Serious, persuasive, and advergames.
Another term used to differentiate types of games is the “serious game,” which commonly refers to a game that teaches a high-level skill. The sole purpose of serious games is to support “existing social and cultural positions” (Bogost, 2007, p. 57). Today it is popular to use video games as devices that will aid in teaching people specialized skills, such as teaching soldiers how to shoot and not get killed, teaching pilots how to fly, or teaching surgeons how to do a successful medical procedure. However, according to Bogost (2007), the potential power of video games and especially serious video games lies in more than just getting to know about and execute a particular task. As Bogost (2007) argues, “[i]n addition to becoming instrumental tools for institutional goals, videogames can also disrupt and change fundamental attitudes and beliefs about the world, leading to potentially significant long-term social change” (p. ix). Also, according to Bogost (2007, p. 57), “…games can also make claims that speak for or against the fixed worldviews of institutions like governments or corporations.” And that is where the component of persuasion and education about a particular issue within the game plays out, leading toward a different type of video game—a persuasive video game.
A third type of game described is the “persuasive game.” According to Bogost (2007), persuasive games provide the “possibility of using procedural rhetoric to support or challenge our understanding of the way things in the world do or should work” (p. 59).
For Bogost (2007, p. ix), procedural rhetoric can be described as “the art of persuasion through rule-based representations and interactions rather than the spoken word, writing, images, or moving pictures.” Bogost (2007) argues that with help of procedural rhetoric, it is possible to reveal the ideology behind the games because
[u]nlike verbal discourse, which relies on deeply ingrained metaphors that most people take for granted, videogames deploy more abstract representations about the way the world does or should function. I trace the function of these frames in political games, art games, and commercial games (Bogost, 2007, p. x).
Also, Bogost argues, “videogames open a new domain for persuasion, thanks to their core representational mode, procedurality…procedural rhetoric…the art of persuasion through rule-based representations and interactions rather than the spoken word, writing, images, or moving pictures” (2007, p. ix).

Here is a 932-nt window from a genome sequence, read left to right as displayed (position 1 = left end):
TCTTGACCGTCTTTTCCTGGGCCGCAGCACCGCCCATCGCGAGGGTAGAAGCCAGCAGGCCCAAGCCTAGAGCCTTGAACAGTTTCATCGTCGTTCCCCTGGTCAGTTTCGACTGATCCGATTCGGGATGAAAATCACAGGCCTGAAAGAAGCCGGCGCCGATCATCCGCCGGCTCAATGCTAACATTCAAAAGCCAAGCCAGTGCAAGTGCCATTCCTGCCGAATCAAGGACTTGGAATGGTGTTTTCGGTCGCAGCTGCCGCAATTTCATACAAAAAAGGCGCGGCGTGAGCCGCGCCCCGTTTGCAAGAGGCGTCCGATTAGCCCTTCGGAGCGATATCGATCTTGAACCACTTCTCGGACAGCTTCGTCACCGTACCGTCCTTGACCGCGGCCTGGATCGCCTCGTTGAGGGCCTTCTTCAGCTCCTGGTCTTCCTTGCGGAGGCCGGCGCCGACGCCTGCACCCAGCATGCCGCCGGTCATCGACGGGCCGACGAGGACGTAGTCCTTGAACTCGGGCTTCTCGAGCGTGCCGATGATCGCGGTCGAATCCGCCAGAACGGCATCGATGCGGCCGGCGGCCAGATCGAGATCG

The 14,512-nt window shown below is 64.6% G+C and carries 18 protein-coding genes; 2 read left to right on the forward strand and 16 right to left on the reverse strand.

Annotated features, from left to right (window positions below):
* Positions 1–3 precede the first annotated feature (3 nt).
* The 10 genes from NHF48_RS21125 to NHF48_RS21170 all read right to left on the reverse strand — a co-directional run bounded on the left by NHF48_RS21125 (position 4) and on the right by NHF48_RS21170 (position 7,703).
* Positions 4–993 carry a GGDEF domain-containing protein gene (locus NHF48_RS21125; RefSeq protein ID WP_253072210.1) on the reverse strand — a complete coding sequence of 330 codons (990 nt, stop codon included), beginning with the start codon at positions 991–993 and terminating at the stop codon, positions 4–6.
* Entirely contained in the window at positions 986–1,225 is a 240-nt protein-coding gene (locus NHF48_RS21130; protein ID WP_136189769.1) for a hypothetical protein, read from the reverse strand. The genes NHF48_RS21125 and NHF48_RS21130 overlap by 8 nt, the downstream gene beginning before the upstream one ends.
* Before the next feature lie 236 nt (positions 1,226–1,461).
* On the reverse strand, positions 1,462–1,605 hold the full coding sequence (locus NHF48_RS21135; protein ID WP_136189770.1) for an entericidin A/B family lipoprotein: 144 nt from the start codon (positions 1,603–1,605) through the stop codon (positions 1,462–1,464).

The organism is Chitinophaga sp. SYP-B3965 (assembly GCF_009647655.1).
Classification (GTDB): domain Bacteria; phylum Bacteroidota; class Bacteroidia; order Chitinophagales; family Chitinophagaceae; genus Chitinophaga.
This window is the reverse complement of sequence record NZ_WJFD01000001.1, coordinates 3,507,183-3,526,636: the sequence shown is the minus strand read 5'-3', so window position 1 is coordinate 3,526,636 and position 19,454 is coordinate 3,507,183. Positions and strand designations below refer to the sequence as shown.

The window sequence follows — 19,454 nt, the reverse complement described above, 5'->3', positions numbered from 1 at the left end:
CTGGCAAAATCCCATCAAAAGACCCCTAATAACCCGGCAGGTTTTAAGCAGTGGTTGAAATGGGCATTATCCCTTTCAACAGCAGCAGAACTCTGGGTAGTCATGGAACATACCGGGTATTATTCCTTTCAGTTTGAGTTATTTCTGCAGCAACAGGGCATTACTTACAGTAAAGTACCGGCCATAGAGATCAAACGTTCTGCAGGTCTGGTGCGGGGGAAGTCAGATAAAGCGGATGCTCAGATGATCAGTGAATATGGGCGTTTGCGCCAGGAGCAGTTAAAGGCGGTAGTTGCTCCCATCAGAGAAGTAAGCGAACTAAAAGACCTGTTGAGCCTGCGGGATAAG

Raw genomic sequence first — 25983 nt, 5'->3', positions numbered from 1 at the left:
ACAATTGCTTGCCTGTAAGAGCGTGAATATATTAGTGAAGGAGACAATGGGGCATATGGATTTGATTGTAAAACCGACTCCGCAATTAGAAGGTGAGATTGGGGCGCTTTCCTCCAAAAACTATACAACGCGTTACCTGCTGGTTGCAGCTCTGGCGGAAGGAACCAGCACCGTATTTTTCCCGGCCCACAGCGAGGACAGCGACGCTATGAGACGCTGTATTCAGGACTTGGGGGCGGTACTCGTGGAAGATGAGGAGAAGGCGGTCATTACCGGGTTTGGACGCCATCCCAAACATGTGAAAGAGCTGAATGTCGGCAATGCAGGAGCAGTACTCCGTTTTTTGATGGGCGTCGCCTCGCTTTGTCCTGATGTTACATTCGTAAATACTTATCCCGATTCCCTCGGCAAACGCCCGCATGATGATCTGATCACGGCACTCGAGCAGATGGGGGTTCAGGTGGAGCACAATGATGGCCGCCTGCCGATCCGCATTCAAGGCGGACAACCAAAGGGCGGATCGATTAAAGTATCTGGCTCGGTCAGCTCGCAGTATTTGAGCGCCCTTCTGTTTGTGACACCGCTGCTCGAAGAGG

When addressing different types of video games, Bogost (2007, p. 97) cautions us not to confuse the rhetorical use of video games “for politics,” (e.g., the promotion of the redistricting bill in The Redistricting Game), and the rhetorical use of video games “about politics,” (e.g., the spreading of awareness about the crisis in Darfur Is Dying). When thinking about video games and politics, it is useful to acknowledge that video games cannot be 100 percent objective and educational. A game that is sponsored by a political party or made for a particular cause will advocate a particular point of view and will not necessarily offer alternatives, which is the essential component of learning the “right” way. When considering a game that calls for social action, it is important to note that sometimes the boundaries between an educational and a serious game as well as the boundaries between a persuasive game and an educational game are blurred. In these cases, identifying them in a particular manner may be a matter of degree. For instance, Darfur Is Dying can not only be considered persuasive but also educational because it has some educational qualities embedded into it. Yet, the persuasive nature of the game is stronger than the educational component. It not only raises awareness about the crisis happening in Darfur but also calls for action. The call to action in Darfur Is Dying has a persuasive intent, which overlaps with the goals of a different type of video game—the advergame. But due to the fact that Darfur Is Dying does not really promote any particular entity (whether an organization or a brand), this game can be considered a persuasive game.
A fourth type of game is the “advergame.” If the game is intended to be a persuasive tool to promote a cause or a candidate, among other possible goals, then it is accurate to consider it a form of advertising. If it advertises a political issue using educational tools, it might also be considered an educational advergame, if all the elements of education and “good learning” fall in place. If it is a game that advertises a political issue, it is a persuasive advergame.
The first chapter provided a detailed look at the ways in which advergames have traditionally been conceptualized and how they have been used to promote products and services. With advergames, much emphasis has been on the promotional part with the final goal of selling a product. For example, when playing The Ritz Cracker Game online, the objective of the game for the player is to create a movie using video clips; however, the player constantly sees the Ritz brand. Questions arise as to whether this game possesses any educational qualities. If so, then we must note how to distinguish between an educational game, and advergame, and an educational advergame.
 Bogost, I. (2007). Persuasive games: The expressive power of videogames. Cambridge, Mass.: MIT Press.